tf.float16. See for example the predefined model
TransformerFP16, which is up to 1.8x faster than the FP32 version on compatible hardware:
onmt-main train_and_eval --model_type TransformerFP16 --auto_config --config data.yml
Additional training configurations are available to tune the loss scaling algorithm:
params: # (optional) For mixed precision training, the loss scaling to apply (a constant value or # an automatic scaling algorithm: "backoff", "logmax", default: "backoff") loss_scale: backoff # (optional) For mixed precision training, the additional parameters to pass the loss scale # (see the source file opennmt/optimizers/mixed_precision_wrapper.py). loss_scale_params: scale_min: 1.0 step_factor: 2.0
Maximizing the FP16 performance¶
Some extra steps may be required to ensure good FP16 performance:
- Mixed precision training requires at least Volta GPUs and CUDA 9.1. As TensorFlow versions 1.5 to 1.12 are shipped with CUDA 9.0, you should instead:
- install TensorFlow 1.13 or higher
- use NVIDIA’s TensorFlow Docker image
- compile TensorFlow manually
- Tensor Cores require the input dimensions to be a multiple of 8. You may need to tune your vocabulary size using
onmt-build-vocabwhich will ensure that
(vocab_size + 1) % 8 == 0(+ 1 is the
<unk>token that is automatically added during the training).
For more information about the implementation and get additional expert recommendation on how to maximize performance, see the OpenSeq2Seq’s documentation.
Converting between FP32 and FP16¶
If you want to convert an existing checkpoint to FP16 from FP32 (or vice-versa), see the script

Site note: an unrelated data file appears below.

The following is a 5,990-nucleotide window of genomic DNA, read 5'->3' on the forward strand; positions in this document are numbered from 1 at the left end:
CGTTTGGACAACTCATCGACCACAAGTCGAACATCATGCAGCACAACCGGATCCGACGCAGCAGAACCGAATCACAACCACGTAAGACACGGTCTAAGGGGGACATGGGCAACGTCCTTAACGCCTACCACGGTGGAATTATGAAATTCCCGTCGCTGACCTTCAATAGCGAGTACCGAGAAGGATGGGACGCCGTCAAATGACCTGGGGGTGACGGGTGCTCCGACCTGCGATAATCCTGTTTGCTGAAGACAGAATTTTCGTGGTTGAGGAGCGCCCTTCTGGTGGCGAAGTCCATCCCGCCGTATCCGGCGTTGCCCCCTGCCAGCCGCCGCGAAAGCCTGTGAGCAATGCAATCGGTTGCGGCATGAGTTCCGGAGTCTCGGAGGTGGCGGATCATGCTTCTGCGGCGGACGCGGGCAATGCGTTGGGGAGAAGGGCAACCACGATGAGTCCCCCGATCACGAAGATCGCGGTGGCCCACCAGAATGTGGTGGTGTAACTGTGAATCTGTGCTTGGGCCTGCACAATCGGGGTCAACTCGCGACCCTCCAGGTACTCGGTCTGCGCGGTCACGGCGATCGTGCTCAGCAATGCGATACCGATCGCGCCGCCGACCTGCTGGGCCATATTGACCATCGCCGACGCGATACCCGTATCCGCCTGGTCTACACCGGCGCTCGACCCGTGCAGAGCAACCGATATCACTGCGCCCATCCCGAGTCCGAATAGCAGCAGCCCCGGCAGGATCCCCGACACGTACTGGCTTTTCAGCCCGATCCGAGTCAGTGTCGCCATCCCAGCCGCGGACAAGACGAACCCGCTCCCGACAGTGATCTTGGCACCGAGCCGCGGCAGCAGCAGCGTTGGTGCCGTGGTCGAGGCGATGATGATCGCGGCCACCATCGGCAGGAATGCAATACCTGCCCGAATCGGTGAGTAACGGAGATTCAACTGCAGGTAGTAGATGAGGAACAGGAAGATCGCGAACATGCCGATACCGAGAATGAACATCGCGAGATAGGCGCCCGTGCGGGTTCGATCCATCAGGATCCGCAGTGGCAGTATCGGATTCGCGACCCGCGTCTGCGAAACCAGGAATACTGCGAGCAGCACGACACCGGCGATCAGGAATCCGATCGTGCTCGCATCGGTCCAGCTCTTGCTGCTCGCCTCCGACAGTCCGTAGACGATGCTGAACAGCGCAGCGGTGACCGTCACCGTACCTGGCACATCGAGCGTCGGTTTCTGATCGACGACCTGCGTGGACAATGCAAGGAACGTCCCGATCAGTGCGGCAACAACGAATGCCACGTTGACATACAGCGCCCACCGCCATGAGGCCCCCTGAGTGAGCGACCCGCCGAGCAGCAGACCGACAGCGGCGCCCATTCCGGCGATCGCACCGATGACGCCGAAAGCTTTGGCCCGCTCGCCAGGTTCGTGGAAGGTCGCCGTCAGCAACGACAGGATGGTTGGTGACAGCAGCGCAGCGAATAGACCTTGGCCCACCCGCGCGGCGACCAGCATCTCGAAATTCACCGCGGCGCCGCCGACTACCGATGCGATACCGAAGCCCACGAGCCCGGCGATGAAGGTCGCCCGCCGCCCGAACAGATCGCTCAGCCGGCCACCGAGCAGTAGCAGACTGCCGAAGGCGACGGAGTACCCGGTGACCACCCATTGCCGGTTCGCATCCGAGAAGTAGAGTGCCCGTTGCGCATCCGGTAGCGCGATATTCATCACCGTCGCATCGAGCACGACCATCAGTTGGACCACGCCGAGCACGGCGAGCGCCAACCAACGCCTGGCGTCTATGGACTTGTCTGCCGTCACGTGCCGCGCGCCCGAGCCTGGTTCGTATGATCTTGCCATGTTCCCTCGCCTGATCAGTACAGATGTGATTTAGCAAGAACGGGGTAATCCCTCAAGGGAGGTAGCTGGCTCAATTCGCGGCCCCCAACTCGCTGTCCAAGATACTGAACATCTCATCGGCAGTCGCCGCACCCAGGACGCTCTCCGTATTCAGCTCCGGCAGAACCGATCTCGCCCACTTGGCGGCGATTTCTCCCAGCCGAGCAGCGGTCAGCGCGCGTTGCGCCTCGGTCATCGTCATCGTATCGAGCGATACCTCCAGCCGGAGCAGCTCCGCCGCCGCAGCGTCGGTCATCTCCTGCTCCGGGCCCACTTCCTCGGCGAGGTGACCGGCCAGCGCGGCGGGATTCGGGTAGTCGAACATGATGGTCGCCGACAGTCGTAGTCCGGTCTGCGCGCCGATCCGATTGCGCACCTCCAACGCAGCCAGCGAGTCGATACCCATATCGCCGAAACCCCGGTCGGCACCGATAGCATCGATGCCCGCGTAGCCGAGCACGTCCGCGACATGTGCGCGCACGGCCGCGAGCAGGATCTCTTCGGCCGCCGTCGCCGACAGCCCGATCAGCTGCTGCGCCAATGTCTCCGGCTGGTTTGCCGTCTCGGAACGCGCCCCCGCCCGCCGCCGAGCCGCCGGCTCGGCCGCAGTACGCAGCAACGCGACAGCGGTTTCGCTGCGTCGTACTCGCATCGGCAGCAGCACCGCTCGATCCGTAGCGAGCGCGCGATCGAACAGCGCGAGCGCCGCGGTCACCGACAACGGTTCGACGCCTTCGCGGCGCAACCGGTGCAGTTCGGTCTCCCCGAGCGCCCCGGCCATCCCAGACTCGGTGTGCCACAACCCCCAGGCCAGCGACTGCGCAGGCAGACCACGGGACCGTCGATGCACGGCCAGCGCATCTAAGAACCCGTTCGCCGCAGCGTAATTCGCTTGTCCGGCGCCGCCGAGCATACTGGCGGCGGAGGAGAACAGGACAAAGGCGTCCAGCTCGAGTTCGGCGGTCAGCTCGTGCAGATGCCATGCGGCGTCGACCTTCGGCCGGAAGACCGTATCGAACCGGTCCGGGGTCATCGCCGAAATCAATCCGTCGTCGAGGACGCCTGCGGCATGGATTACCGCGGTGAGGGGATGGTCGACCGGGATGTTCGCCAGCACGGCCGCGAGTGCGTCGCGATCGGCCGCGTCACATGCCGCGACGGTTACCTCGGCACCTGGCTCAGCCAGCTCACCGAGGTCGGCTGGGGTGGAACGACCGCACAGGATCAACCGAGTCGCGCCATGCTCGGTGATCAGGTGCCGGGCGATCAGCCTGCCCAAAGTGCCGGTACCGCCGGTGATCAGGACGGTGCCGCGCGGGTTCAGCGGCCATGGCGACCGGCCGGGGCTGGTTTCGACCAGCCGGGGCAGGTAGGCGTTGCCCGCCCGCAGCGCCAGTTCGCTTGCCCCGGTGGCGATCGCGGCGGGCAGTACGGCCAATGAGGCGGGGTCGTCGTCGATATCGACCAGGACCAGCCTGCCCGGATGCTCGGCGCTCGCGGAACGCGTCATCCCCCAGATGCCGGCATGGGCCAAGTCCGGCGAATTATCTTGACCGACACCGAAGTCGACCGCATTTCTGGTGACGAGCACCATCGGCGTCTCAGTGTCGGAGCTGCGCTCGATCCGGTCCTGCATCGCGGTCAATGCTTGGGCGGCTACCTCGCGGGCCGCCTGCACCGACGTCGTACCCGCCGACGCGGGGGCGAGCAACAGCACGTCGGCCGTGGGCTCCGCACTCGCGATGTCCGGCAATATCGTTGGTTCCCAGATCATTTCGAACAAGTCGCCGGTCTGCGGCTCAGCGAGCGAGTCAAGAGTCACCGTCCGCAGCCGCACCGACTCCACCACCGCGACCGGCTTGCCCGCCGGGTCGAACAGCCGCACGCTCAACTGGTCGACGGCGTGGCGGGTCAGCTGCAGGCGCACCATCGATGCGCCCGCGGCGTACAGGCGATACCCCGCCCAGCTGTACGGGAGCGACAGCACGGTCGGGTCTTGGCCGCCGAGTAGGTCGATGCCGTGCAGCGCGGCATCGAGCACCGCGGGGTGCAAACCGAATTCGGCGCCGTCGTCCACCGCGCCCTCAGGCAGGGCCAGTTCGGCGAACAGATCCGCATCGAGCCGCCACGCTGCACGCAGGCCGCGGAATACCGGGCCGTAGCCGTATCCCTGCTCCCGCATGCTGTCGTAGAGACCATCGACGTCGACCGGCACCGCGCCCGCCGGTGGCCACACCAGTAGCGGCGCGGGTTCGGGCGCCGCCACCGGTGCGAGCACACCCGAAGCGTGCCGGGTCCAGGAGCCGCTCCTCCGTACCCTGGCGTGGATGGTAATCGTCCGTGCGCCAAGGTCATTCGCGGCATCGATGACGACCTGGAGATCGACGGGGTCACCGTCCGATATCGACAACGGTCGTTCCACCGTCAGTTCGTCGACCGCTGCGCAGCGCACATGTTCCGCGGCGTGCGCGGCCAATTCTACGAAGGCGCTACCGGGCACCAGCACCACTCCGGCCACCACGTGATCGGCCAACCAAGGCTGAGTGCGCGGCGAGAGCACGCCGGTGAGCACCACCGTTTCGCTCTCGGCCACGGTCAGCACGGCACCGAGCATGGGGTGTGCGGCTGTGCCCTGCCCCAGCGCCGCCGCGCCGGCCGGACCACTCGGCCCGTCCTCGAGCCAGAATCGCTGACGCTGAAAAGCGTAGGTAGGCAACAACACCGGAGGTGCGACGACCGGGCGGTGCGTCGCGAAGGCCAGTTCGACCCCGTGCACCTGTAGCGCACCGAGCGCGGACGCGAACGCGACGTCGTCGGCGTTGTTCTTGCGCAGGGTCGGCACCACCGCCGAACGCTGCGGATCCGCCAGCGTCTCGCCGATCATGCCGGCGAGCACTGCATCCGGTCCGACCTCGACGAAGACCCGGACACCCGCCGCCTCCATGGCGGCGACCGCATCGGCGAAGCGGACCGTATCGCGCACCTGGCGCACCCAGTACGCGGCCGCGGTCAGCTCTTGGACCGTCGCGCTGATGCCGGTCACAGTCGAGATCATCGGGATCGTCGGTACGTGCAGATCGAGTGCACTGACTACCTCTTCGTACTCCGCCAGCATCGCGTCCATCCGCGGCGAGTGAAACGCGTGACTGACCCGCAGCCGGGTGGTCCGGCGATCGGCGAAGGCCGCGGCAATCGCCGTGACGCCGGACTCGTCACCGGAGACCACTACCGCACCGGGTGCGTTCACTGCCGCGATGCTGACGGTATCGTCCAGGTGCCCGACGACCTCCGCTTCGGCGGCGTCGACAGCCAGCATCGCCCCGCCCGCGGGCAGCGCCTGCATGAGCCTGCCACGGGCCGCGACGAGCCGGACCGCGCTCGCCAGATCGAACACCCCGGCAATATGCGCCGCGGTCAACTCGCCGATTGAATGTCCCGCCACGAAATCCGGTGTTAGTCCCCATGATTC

onmt-convert-checkpoint. Typically, it is useful when you want to train using FP16 but still release a model in FP32, e.g.:
onmt-convert-checkpoint --model_dir ende-fp16/ --output_dir ende-fp32/ --target_dtype float32
The checkpoint generated in
ende-fp32/ can then be used in
export run types.
Continuing from a stopped training¶
This is the most common case of retrainings: the training was interrupted but should run longer. In that case, simply launch the same command that you used for the initial training, e.g.:
# Start the training. onmt-main train_and_eval --model_type NMTSmall --auto_config --config data.yml # ... the training is interrupted or stopped ... # Continue from the latest checkpoint. onmt-main train_and_eval --model_type NMTSmall --auto_config --config data.yml
Note: If the train was stopped because
train_steps was reached, you should first increase this value before continuing.
Fine-tune an existing model¶
Retraining can also be useful to fine-tune an existing model. For example in machine translation, it is faster to adapt a generic model to a specific domain compared to starting a training from scratch.
OpenNMT-tf offers some features to make this process easier:
- The script
onmt-update-vocabcan be used to change the word vocabularies contained in a checkpoint while keeping learned weights of shared words (e.g. to add a domain terminology)
- The command line argument
--checkpoint_pathcan be used to load the weights of an existing checkpoint while starting from a fresh training state (i.e. with new learning rate schedule and optimizer variables)